The "first responders" are the police, firefighters, or emergency medical personnel who arrive on the scene. Once the first responders ascertain the nature of the disaster or emergency, Unity of Command must be the critical issue.  The first incident action plan (IAP), usually a verbal transmission by the lead agency on the scene provides the basis for future actions.  In disasters as in military combat situations, the immediate establishment of a command post is of paramount importance. In the past, terms such as "temporary headquarters" or CP (command post) and the like were commonly used. Without such a CP, it is difficult to coordinate and control on the scene operations.  As other units respond to the scene, the CP will serve as a rallying point. This would seem to be common sense.  In routine police or fire emergencies, the need for "inter-agency command centers" is not critical.  However, when the scope of the emergency or the disaster involves many victims, the need for such an "inter-agency command center" becomes obvious. This is when Unity of Command becomes a problem in emergency management. The Police and Fire Departments of the City of New York have in the past been universally recognized as being without peer in rendering emergency services.  The expertise that these agencies have acquired is rarely challenged.  However, even in NYC, the conflict between emergency agencies has been a common problem in the past.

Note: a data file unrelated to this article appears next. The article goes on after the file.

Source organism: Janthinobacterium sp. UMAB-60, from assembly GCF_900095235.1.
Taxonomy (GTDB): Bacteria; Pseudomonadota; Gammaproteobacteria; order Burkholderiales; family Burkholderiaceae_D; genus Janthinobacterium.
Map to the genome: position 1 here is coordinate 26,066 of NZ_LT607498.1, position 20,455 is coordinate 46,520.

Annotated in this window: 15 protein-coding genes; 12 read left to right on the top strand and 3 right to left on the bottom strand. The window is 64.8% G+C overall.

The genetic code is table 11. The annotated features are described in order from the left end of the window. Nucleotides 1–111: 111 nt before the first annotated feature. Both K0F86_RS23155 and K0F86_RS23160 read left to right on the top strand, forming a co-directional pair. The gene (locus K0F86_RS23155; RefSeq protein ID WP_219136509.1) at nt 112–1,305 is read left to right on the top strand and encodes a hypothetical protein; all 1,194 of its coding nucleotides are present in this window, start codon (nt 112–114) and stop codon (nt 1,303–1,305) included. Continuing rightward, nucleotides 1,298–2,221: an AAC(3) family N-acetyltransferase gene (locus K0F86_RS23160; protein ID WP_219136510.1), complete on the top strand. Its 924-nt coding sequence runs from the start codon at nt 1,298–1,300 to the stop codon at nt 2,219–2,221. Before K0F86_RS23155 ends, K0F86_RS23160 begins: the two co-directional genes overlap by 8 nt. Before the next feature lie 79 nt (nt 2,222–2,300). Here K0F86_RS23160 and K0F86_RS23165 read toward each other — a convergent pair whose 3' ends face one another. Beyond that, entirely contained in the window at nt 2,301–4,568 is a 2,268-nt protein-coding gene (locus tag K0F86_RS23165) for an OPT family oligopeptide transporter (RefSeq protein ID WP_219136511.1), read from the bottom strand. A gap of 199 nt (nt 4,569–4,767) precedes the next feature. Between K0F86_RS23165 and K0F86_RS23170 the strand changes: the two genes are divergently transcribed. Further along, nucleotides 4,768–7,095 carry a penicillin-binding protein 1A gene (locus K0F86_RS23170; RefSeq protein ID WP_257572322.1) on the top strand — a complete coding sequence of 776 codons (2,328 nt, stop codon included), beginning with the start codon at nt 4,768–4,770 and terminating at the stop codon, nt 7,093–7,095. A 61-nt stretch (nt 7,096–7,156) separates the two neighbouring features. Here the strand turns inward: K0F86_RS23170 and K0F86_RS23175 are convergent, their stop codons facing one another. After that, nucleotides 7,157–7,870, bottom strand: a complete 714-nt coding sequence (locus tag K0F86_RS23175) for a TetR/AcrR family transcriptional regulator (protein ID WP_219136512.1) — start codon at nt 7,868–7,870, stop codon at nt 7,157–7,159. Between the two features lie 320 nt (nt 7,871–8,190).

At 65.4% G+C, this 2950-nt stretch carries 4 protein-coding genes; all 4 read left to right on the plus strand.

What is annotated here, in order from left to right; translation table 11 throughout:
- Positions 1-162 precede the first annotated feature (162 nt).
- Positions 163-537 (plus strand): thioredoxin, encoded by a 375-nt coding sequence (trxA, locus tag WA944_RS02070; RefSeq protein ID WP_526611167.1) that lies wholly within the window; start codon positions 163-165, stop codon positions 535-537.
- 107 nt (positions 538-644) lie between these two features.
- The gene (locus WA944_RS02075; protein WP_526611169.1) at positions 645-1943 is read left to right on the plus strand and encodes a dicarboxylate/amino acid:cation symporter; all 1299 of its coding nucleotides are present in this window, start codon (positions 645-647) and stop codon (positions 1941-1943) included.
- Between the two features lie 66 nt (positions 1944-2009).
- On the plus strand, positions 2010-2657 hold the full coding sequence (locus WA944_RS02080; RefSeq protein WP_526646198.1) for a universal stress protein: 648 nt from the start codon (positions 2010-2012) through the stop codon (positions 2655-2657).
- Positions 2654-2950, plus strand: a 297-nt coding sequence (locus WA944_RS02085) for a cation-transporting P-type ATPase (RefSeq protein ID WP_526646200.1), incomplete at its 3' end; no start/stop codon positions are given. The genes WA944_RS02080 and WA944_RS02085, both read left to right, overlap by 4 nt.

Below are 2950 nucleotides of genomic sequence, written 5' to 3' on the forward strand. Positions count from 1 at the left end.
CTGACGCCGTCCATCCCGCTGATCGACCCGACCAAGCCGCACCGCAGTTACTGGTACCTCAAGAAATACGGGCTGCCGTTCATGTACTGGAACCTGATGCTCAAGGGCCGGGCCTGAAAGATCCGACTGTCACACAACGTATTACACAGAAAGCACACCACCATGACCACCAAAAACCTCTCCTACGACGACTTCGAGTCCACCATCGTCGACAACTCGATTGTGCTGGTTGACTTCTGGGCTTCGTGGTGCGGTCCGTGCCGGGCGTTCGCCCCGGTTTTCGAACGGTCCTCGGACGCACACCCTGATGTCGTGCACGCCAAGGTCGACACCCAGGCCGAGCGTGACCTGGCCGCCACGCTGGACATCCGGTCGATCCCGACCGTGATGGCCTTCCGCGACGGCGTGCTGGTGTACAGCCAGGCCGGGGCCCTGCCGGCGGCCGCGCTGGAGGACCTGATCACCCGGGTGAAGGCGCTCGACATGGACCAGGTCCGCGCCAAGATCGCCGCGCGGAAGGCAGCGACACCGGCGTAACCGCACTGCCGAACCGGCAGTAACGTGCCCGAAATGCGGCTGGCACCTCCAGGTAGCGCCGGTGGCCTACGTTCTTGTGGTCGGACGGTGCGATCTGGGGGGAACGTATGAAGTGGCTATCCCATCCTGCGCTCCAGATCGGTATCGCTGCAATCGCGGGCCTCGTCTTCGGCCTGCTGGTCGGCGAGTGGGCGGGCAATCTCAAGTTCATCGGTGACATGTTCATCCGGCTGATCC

When I was the Duty Captain assigned to Patrol Borough Staten Island, I was ordered to participate in training exercises with the Fire Department and the now defunct Emergency Medical Service (EMS) in a mock disaster scenario.  The Office of Emergency Management (OEM) of the City of New York would be present to observe the coordination between the various agencies. During the mock exercise, a Staten Island Rapid Transit train had been derailed with many victims, I responded as per the predetermined training and as the highest ranking member of the police agency, I established a "Inter-Agency Command Center".  This procedure was mandated by the NYPD.  After placing sufficient personnel at the Command Center, I proceeded to notify the Fire Chief and Emergency Medical personnel of the Command Center's location.  The need for a representative from each agency to be present at the Command Center with radio communication was an obvious requirement.  I met with little or no cooperation. Neither agency committed any personnel to the Command Center. The Fire Chief had established a command center in the rear of one of his fire engines.  He listened politely to me as I informed him of the "Inter-Agency Command Center" without comment.  Each agency acted independently of each other during the course of the exercise. We had no radio communication with each other, nor did we exchange information.  In my opinion, the exercise was a complete failure. Each of the other agencies carried out their mock drill with a sense that they did not need the "Inter-agency Command Center".  After the drill, a critique of the mock exercise was held inside a railcar.  I listened to the responses of those of the other agencies. When I was asked for my opinion, I asked everyone present in the railcar the location of the "Inter-agency Command Center".  None of the fire, EMS, or OEM personnel knew where I had established the command center. There was no Unity of Command during the exercise. In a real disaster, such lack of unity of command would have resulted in chaos and duplication of effort.